The Group 1 AAMI Victoria Derby (2500m) at Flemington on October 30 is Rockstardom’s spring mission, although O’Brien is conscious that the big horse is in his first serious preparation that will be abandoned at the first sign that Rockstardom is not progressing.
While O’Brien believes Rockstardom, as his pedigree suggests, is a stayer, there will be a push, especially from the colt’s owners, to try to win a decent Group race at a trip shorter than 2000m to enhance the colt’s appeal as a stallion prospect in Australia.
However, Rockstardom’s true worth could be in the northern hemisphere where the progeny of Galileo are held in high regard and a Group 1 stayer at distances between 2000m and 2400m, and with a star pedigree, is stallion fodder for the major studs. Don’t be surprised if Rockstardom, if he is a genuine Group 1 staying colt in Australia, finds his way to England late in 2011 or 2012 in an effort to built his stallion profile.
Rockstardom is Makybe Diva’s first foal. She has a 2YO filly by Fusaichi Pegasus (USA), a yearling colt by Encosta De Lago and she is due to foal in September to More Than Ready (USA). Owner Tony Santic has selected Lonhro as Makybe Diva’s mate in 2010.
Shoot Out has started his spring campaign with a bang, but will it bust?
The Queenslander brilliantly won the Group 3 Bletchingly Stakes (1200m, Caulfield) on July 31 and Saturday’s Group 2 Liston Stakes (WFA, 1400m) at Caulfield.
And while the accolades are flowing for the four-year-old, there seems to be a groundswell of opinion, especially from some renowned horsemen that trainer John Wallace has Shoot Out up and firing too early in the campaign to be a factor at the business end of the spring, at Cox Plate time late in October.
Wallace (pictured with Shoot Out at Caulfield) scoffs at the suggestion, citing the fact that those who are making these claims don’t know his horse, or his training methods. “I am just playing with this horse at the moment, he has a lot of improvement in him,” he said.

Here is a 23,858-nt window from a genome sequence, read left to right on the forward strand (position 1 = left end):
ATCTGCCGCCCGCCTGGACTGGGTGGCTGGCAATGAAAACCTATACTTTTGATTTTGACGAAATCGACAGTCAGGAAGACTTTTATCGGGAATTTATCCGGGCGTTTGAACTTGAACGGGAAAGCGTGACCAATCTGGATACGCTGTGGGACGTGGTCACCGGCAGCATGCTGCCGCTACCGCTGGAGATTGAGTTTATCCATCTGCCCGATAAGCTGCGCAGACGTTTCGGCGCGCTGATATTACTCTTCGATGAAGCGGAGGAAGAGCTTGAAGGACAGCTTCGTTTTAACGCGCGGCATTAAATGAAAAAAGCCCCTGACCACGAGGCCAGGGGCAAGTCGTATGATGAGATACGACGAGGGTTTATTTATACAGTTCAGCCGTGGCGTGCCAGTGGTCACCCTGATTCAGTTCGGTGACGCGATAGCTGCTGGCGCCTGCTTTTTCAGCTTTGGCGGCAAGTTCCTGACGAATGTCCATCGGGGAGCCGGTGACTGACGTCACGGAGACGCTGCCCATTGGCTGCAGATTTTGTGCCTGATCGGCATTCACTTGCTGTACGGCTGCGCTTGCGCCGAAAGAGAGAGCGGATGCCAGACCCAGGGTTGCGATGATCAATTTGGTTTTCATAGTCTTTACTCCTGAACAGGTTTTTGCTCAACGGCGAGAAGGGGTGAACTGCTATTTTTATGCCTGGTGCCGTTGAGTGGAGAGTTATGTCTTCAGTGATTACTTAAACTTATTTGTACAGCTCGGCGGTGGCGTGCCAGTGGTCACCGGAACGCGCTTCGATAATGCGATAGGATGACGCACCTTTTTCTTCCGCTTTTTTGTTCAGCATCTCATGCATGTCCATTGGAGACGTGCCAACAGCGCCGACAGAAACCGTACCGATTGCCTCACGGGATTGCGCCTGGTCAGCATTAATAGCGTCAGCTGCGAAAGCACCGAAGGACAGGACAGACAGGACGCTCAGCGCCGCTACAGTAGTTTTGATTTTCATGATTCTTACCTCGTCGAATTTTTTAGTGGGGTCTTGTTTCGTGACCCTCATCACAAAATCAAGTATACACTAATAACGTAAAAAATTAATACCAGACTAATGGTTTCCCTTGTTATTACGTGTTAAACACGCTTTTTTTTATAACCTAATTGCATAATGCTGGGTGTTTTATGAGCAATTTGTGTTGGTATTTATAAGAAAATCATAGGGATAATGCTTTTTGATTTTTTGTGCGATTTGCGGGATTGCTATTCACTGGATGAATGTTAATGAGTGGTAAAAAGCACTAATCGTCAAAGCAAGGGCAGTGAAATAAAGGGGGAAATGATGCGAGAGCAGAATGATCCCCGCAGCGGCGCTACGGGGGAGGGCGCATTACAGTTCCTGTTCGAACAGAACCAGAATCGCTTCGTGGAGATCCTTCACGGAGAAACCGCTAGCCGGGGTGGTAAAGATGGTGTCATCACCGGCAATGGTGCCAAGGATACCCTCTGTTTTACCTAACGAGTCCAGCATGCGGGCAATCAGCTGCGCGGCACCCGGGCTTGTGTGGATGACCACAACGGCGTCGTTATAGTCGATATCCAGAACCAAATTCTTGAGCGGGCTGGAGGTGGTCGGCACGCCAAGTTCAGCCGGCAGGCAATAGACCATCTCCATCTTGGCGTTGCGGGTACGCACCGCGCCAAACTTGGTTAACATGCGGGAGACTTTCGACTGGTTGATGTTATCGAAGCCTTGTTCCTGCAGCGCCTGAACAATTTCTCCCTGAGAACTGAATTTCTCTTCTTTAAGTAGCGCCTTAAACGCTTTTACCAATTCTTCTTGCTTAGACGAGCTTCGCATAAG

History hasn’t been kind to horses who win the Liston Stakes – not one Liston winner has gone on to win a Melbourne Cup. In fact, the last horse to win the Cup after competing in the Liston earlier in the spring was Subzero (1992).
But when it comes to Liston Stakes winners and the Cox Plate, the pendulum swings slightly in Shoot Out’s favour.
There have been three Liston-Cox Plate winners – So Called (1978), Tauto (1971) and Tobin Bronze (1966). Until Maldivian in 2008, the previous Cox Plate winner to compete in the Liston was Better Loosen Up in 1990.
Wallace is no fool. He’s mapped out a program that fits snugly with the path followed by Maldivian, who won the Cox Plate at his seventh run in the campaign – after a barrier trial, the Mark Kavanagh-trained gelding kicked off his preparation with an excellent third behind Light Fantastic and Weekend Hussler in the Liston Stakes.
This is Maldivian’s 2008 seven-race spring campaign:
- G2 Liston Stakes (1400m, Caulfield) – third behind Light Fantastic.